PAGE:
Seasoned director Liesl Tommy adds another play to her extensive repertoire with “A Raisin in the Sun,” a production by the Huntington Theatre Company that is showing at the Boston University Theatre until Sunday, April 7. Written by Lorraine Hansberry as a reflection of her own family’s struggle against discrimination in 1950s racially-segregated Chicago, “A Raisin in the Sun” depicts the universality of desiring the “American dream” through one family’s pursuit of it.
As the production opens with scenes of loiterers on a Chicago street corner, the cleverly-designed set turns clockwise and reveals different rooms of the Younger family home—a tiny, two bedroom apartment. Audiences are introduced to the Younger family as they scramble sleepily from their beds and get ready for their long day ahead. Walter Lee Younger directs misogynistic comments toward his wife Ruth, to which she responds with quick, snappy remarks which, to Hansberry’s credit, are humorous and not cliché.
In fact, the play relies on humor to explore complex circumstances. Hansberry’s bold characters are able to make the audience laugh, even as they deal with serious topics like racial discrimination and cultural identity. Walter’s sisterBeneatha engages in a sincere search for her ancestral African identity that includes adjusting her physical appearance, often with entertaining results. The family also has a darkly sarcastic response to a visit from a racist community representative. In this way, the production balances serious themes with equally memorable wit.
Actress Kimberly Scott, who has a vast array of Broadway plays and film credits under her belt, plays the warm but audacious Lena Younger, Walter’s mother and matriarch of the family. The wizened Lena grew up during the Jim Crow era, and loves her children and grandchild, though she does not understand their preoccupation with money and constant desire for “more.” The moment Scott appeared on stage curled up in a bed, the audience applauded—a testimony to Scott’s talents on stage. Scott deftly portrays a wide range of emotions that are raw and sincere. She delivers a commanding performance through her portrayal of both Lena’s warm coddling affection towards her grandchild, Travis, and her furious hopelessness over her son’s mistakes and devastating financial loss.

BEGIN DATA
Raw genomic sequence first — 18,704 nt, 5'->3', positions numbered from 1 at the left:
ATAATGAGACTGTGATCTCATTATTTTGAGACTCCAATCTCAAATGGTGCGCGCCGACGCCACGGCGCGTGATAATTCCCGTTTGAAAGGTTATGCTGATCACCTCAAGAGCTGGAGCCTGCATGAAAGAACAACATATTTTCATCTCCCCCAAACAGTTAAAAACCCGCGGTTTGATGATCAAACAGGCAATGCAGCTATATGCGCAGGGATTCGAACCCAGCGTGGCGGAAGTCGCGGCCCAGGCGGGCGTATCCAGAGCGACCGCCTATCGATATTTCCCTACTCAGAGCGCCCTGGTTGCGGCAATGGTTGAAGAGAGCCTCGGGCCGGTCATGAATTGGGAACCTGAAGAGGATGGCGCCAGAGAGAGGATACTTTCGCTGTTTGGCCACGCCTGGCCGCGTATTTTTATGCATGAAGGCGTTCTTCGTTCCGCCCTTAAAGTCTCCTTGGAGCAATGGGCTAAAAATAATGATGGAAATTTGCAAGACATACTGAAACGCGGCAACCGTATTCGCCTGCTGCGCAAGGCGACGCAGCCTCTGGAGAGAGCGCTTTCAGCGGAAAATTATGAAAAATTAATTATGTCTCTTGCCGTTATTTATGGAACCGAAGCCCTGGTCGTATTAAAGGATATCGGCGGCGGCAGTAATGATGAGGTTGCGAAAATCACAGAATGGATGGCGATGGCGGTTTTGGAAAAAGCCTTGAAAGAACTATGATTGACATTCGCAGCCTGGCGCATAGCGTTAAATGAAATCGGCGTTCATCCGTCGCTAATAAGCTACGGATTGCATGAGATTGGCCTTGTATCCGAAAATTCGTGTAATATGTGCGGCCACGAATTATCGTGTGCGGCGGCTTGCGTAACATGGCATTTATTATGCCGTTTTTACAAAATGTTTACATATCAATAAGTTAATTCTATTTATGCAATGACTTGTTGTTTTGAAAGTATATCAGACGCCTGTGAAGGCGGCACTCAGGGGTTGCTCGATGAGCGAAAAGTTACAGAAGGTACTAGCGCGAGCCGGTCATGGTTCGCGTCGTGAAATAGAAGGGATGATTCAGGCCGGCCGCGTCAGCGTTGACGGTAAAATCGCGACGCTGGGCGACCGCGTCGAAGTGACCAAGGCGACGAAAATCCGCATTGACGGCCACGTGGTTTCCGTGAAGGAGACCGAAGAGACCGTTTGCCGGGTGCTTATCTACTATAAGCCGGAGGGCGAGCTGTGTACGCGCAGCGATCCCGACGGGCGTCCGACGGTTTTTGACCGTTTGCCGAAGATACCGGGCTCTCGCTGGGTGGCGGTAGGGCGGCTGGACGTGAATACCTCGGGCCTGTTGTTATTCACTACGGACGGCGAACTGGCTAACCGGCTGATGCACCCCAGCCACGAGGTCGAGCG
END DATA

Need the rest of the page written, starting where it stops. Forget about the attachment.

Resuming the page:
Lena’s inability to understand her children’s wants underpins only one of the many rifts that exist within the Younger family. The individual frustrations experienced by each family member, coupled with living in such close proximity to each other, erupts into sometimes destructive interactions. Walter Lee Younger and Ruth have visible communication problems while Walter and Beneatha also have a tumultuous relationship because Walter doesn’t understand the importance of Beneatha’s medical school education.
There is something incredibly moving about the Younger family’s frustrations and their yearning for a better life, as they continuously stomp on the cockroaches in their tiny apartment. Their desires are desires that are so universally understood that it’s difficult for viewers to not sincerely feel for the family. As Lena and Ruth open the ten-thousand-dollar insurance payment that arrived at their doorstep, audience members waited with bated breath to hear what was in the envelope. As viewers heard about Walter Lee’s disastrous business venture, gasps scattered the HuntingtonTheatre auditorium.
With a strong, experienced cast, the production advances into themes of race and oppression that don’t often appear so blatantly on stage. Fifty-four years after “A Raisin in the Sun”’s Broadway premiere, the play’s depiction of a family fighting for a better life despite societal oppression remains, unfortunately, relevant today.
Published in the Wellesley News on 4/3/2013